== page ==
Throughout Friday, DELTA staff members were on hand in an Open Lab where faculty could come stop by to receive assistance with any problems or questions. Nell Kriesberg, instructor of Environmental Ethics, Science Technology, and Society, and Humans and the Environment, signed up for the Open Lab to get help with Moodle forums. “I needed someone to go behind and be sure that I was setting it all up correctly and advise me as to the best way to do the grading,” she said.
After six years of using Vista, Kriesberg said she just needed some time to really learn Moodle well. “The discussion board aspect is different and a little tricky and since my course is 80% discussions, it’s important that that works as well as it can,” she said.
As instructors have become acclimated to online technologies, the process of teaching how to use them has gotten much better, according to Kriesberg. “There were two languages, there was the intellectual faculty language and there was the tech language – and the two didn’t mesh. This is totally different. We’ve all gotten used to it and now there isn’t that problem. I find that people are really good. They know exactly what I’m trying to do,” she said.
Friday – A Day of Electives
On Friday, attendees could either use the Open Lab or take their pick from six workshops and six seminars, each about 50 minutes long. Some of the topics presented on Friday were: “Streaming Films in Online Courses,” “Moodle: Managing the Grade book,” and “Going and Gone Google.”
“Digital Discourse: Designing the Global Classroom through Social Media,” presented by Amanda Robertson and Cathi Phillips, was a rundown of the multitude of social media available today and examples of ways it’s been incorporated successfully into courses. Their presentation detailed the ways teachers can “make sure students are prepared for the global climate that they have to integrate into,” Robertson said.
Melissa Williford, director of Distance Education Administrative Services, gave an overview of “the ins-and-outs of distance education and how cross campus courses will work” as well as different funding models, scheduling, and methods of recording and integrating video that have proved effective. The on-site classroom capture tool Mediasite was touted for its efficiency in capturing lectures and posting them online. Camtasia, another method of capturing presentation videos, was demonstrated in the computer lab next door.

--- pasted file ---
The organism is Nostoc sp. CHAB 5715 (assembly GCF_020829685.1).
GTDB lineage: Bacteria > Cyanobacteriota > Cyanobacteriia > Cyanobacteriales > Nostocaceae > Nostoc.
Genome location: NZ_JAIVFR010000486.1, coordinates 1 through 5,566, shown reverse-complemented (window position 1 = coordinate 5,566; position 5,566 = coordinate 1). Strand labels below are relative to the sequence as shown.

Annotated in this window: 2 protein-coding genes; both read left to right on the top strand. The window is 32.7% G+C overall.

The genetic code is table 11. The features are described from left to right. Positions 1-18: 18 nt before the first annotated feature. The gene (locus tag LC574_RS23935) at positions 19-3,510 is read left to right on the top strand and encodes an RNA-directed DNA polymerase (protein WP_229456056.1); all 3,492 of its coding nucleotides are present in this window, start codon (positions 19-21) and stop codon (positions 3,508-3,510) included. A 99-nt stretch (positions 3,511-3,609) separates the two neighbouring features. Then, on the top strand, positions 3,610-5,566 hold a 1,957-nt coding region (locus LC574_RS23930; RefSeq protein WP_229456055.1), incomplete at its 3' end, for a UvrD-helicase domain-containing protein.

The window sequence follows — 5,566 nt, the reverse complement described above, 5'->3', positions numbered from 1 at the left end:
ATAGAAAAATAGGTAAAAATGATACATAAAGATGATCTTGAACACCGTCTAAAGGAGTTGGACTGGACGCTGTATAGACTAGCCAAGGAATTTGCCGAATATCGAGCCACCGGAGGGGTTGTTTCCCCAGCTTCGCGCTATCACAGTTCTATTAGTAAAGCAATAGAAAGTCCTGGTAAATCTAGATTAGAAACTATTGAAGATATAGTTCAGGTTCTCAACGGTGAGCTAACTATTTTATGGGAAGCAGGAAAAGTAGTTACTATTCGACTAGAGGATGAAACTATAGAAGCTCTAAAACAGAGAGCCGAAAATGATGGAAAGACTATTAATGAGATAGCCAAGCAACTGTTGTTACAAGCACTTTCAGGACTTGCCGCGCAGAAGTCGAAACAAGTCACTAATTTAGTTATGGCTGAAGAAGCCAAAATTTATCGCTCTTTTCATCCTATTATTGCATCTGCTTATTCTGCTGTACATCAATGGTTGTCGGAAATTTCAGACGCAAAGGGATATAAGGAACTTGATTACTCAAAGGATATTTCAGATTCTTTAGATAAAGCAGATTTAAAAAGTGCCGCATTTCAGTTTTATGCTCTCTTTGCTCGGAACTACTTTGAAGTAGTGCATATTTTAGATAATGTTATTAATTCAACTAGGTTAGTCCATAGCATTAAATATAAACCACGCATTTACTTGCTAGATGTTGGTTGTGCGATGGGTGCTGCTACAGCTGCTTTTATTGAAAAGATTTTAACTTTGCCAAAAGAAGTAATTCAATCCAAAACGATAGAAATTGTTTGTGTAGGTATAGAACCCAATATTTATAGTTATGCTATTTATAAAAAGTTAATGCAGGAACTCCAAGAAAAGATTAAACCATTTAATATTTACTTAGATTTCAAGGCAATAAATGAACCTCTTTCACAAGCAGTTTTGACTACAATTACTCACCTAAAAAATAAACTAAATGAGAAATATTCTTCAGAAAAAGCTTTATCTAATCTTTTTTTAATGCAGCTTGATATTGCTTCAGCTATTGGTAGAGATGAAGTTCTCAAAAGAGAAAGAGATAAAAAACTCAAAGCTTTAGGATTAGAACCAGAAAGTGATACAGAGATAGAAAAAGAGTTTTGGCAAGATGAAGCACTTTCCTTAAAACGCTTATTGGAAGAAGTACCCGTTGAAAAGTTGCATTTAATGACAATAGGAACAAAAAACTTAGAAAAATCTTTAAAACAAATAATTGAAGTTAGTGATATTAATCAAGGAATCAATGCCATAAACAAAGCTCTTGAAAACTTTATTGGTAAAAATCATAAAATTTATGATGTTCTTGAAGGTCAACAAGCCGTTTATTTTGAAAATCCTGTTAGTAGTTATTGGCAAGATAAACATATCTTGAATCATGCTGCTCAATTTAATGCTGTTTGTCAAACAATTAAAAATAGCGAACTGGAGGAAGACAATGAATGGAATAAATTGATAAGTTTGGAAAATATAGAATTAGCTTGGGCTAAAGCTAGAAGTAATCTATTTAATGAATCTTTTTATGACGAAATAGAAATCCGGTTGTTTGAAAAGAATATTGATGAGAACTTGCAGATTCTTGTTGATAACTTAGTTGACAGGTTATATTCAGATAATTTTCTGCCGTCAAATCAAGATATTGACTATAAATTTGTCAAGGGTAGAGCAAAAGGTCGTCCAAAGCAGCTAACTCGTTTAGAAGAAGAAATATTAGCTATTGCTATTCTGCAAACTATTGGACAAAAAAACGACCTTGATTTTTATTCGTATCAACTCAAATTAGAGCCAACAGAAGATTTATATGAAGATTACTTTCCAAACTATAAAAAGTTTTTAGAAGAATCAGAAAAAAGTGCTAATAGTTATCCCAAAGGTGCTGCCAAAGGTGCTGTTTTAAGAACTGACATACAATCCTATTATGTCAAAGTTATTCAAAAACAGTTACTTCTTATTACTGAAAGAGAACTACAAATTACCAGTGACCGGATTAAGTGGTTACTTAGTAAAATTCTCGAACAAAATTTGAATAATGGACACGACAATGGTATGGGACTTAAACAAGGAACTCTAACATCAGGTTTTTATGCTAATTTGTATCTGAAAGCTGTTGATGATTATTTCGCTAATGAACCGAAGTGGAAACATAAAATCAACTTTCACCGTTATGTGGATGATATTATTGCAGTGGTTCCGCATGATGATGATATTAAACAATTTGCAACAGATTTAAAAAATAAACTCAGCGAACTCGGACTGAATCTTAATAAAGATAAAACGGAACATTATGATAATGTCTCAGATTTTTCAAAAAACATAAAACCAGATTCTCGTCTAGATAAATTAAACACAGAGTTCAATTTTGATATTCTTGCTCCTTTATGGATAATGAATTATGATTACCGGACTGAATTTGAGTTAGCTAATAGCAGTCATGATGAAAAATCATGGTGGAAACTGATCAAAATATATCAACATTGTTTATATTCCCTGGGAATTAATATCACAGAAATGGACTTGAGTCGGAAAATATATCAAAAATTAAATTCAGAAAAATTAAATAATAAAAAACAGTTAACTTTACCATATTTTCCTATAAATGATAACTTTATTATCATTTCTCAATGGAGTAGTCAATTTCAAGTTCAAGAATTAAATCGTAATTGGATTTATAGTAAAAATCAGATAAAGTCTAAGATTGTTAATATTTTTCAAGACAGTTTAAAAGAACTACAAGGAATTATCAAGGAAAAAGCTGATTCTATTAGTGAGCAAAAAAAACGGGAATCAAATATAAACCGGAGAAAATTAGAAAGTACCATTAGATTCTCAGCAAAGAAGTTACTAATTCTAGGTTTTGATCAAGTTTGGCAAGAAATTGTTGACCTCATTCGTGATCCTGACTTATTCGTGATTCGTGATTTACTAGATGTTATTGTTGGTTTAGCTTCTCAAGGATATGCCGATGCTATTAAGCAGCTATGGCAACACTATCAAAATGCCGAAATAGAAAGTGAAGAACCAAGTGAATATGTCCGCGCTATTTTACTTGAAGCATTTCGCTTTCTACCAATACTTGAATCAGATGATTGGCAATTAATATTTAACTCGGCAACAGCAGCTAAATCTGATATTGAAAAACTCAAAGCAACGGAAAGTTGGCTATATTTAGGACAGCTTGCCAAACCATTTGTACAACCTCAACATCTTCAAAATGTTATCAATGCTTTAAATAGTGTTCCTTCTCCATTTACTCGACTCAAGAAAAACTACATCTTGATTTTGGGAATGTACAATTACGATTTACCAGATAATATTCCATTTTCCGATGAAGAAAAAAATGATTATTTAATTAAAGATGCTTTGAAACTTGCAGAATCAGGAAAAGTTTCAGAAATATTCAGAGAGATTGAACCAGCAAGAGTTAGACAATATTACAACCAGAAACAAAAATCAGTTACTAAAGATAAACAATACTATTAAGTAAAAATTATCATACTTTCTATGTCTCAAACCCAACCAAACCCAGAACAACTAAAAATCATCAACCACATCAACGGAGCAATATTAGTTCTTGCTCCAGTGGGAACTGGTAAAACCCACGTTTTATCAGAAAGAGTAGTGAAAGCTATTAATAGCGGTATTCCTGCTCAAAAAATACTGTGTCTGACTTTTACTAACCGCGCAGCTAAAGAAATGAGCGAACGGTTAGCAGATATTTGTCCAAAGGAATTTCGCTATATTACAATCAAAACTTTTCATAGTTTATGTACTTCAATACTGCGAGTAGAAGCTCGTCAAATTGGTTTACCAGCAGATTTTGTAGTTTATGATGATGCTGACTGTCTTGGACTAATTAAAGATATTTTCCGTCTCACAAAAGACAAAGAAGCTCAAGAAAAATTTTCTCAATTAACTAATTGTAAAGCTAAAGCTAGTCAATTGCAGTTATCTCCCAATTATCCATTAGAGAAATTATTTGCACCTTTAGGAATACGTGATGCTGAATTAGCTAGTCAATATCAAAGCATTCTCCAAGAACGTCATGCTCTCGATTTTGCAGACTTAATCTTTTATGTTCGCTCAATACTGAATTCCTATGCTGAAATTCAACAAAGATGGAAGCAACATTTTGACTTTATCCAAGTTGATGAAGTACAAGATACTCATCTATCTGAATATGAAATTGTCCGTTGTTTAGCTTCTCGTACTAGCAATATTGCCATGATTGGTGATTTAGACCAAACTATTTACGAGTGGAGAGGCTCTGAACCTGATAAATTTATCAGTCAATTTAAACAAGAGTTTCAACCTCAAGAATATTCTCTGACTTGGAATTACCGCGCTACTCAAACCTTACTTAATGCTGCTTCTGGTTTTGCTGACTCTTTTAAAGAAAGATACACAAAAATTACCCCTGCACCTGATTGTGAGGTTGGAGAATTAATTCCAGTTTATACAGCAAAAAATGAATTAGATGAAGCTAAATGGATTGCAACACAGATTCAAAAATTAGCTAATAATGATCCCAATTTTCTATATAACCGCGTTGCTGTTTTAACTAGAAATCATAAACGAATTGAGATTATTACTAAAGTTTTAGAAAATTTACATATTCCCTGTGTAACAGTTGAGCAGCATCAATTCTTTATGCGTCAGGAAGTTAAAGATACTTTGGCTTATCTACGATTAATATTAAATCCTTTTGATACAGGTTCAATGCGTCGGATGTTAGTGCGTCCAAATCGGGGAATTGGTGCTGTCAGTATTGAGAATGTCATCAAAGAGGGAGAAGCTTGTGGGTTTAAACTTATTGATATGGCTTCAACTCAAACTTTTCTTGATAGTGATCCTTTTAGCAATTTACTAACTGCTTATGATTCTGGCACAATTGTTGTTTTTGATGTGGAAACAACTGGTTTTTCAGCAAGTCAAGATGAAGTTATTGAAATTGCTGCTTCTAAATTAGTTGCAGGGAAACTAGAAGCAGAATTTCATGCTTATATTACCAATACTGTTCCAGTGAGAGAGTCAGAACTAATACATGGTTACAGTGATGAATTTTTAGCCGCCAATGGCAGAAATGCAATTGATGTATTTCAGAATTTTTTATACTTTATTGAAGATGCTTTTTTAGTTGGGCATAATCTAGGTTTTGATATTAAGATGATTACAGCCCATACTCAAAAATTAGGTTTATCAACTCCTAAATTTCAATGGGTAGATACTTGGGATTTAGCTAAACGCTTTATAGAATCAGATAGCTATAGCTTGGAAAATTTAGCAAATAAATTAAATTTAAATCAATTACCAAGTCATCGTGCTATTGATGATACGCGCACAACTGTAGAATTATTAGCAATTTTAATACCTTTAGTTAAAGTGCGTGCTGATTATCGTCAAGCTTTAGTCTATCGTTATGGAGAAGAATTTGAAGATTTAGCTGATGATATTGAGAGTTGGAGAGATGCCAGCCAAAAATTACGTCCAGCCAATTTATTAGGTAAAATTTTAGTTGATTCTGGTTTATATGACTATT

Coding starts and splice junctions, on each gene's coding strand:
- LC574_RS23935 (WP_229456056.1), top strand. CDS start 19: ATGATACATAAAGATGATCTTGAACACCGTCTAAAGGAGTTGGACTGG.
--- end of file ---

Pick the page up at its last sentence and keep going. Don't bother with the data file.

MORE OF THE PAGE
Beth Shepherd, instructional technologist, demonstrated recording a narrated PowerPoint presentation as participants followed along with their own headsets. The workshop also went into more specific features of Camtasia, like editing and selecting smaller areas, and situational pros and cons compared recording programs like LecShare and Mediasite.
Friday ended on a very Google note with “Going and Gone Google,” an overview of upcoming changes with the university’s migration to Google Apps as the official email provider. One of the last sessions offered was “NC State Course Use of Google Apps and Maps to Support Experiential Learning,” an overview of more involved usage of Google Apps to do everything from collect survey information, to designing swine lagoons.
Throughout her presentation, Lee Ann Gillen, instructional designer and project manager, remarked on the constant revisions of Google Apps’ interface and features. Learning how to use software is an ongoing process, and it can be hard to keep up. That’s why it’s important to follow Donna Petherbridge’s advice and let teaching drive the technological choices; you don’t want to put the engine behind the caboose.